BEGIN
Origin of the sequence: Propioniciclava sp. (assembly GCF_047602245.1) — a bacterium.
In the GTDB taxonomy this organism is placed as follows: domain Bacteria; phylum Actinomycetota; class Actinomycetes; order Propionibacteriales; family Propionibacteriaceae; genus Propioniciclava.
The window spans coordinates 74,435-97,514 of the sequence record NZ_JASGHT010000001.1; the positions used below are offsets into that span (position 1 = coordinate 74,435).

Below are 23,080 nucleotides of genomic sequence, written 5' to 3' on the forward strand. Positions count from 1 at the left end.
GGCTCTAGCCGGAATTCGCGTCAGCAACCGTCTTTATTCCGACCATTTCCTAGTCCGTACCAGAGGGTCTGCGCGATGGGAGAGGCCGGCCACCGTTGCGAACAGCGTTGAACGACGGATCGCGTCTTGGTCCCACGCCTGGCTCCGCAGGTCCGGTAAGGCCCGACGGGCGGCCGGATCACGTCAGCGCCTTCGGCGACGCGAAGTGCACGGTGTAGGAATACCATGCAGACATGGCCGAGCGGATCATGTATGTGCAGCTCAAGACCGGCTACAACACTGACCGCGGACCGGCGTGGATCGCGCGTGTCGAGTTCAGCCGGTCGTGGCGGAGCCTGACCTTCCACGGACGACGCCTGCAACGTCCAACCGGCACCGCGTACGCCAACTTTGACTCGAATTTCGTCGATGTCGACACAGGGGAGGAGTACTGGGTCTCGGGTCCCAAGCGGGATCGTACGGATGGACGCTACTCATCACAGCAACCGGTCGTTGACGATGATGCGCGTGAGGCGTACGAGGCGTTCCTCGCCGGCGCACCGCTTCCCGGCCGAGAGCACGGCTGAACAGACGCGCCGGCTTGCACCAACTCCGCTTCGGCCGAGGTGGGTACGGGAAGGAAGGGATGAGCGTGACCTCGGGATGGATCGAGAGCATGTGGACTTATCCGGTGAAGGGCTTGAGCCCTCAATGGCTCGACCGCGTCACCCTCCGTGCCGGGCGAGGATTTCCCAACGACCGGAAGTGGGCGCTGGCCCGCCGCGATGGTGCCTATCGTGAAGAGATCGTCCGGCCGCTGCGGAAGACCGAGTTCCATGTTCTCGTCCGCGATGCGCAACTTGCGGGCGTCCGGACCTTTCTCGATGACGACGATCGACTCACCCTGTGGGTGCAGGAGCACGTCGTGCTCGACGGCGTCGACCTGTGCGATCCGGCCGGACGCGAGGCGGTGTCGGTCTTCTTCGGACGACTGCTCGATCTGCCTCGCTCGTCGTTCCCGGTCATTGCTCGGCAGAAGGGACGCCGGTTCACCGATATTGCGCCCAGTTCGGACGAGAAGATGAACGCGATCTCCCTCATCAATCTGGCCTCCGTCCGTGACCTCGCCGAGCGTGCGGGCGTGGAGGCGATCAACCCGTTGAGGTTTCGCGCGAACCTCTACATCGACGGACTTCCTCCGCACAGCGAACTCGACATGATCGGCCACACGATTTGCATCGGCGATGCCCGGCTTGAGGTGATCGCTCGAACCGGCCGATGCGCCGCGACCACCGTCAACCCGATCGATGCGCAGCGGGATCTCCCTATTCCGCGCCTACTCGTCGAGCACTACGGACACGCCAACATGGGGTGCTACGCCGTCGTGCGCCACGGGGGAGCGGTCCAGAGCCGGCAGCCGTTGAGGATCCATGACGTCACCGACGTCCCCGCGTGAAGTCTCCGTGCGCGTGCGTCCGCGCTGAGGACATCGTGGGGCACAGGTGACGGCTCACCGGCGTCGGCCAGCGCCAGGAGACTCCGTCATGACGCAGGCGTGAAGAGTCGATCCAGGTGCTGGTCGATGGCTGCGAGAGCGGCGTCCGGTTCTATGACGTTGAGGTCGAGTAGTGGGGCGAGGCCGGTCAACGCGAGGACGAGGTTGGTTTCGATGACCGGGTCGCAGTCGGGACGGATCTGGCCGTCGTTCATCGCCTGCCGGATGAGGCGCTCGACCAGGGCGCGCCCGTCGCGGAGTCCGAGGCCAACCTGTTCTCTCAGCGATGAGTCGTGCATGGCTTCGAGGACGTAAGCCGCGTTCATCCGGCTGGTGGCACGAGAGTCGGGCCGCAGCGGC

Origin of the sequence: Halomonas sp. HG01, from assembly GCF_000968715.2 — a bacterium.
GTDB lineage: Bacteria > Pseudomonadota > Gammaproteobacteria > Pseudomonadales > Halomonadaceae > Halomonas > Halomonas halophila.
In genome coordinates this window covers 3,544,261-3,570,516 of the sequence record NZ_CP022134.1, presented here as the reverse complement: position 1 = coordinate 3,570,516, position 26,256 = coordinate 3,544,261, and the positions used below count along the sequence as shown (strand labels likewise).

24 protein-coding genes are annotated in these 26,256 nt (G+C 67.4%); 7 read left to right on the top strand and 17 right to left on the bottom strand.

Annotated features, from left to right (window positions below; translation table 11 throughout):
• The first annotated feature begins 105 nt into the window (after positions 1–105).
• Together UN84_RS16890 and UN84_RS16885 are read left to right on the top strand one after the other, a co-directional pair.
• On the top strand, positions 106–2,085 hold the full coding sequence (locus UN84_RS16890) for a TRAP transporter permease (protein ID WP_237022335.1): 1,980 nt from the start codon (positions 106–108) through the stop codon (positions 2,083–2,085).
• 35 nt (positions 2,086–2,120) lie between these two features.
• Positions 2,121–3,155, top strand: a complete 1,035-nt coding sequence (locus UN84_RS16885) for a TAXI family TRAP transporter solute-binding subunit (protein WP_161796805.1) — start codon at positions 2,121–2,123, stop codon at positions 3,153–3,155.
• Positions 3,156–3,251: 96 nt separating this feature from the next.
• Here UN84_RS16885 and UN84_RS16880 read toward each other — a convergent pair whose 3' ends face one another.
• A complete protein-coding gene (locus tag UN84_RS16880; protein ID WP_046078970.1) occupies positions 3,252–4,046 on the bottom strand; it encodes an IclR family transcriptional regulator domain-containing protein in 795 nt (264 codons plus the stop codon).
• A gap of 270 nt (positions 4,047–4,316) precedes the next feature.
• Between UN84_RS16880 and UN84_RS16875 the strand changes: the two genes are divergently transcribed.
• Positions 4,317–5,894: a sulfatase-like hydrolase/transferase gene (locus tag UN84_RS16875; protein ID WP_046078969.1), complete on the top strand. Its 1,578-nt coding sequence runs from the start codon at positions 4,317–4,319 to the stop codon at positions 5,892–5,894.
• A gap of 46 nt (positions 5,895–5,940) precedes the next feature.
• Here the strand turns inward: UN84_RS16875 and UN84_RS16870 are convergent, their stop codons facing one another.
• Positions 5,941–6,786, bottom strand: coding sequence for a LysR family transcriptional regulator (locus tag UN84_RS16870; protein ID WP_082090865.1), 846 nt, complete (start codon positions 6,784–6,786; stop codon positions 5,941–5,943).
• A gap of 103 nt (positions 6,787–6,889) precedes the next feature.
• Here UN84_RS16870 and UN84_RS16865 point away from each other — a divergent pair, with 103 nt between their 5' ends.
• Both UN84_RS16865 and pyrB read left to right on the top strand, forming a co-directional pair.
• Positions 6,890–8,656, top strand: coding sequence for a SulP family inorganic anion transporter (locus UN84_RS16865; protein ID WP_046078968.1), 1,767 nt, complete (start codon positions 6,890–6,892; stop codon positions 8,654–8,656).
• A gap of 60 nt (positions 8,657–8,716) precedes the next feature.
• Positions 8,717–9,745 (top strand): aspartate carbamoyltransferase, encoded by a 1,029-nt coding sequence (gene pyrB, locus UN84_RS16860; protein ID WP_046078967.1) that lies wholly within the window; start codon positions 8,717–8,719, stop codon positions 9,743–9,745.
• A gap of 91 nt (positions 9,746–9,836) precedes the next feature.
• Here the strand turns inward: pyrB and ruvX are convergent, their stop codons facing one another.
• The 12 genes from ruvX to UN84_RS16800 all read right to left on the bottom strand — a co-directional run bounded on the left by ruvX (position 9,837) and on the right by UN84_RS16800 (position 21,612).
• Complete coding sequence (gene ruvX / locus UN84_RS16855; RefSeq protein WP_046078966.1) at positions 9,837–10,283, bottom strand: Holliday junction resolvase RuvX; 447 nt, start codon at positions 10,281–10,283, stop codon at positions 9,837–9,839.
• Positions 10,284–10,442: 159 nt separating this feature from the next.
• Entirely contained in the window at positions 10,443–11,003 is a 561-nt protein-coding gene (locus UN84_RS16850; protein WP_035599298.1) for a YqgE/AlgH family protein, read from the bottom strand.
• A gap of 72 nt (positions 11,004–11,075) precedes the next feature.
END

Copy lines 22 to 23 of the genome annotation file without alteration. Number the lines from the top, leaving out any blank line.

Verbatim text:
• A gap of 46 nt (positions 5,895–5,940) precedes the next feature.
• Here the strand turns inward: UN84_RS16875 and UN84_RS16870 are convergent, their stop codons facing one another.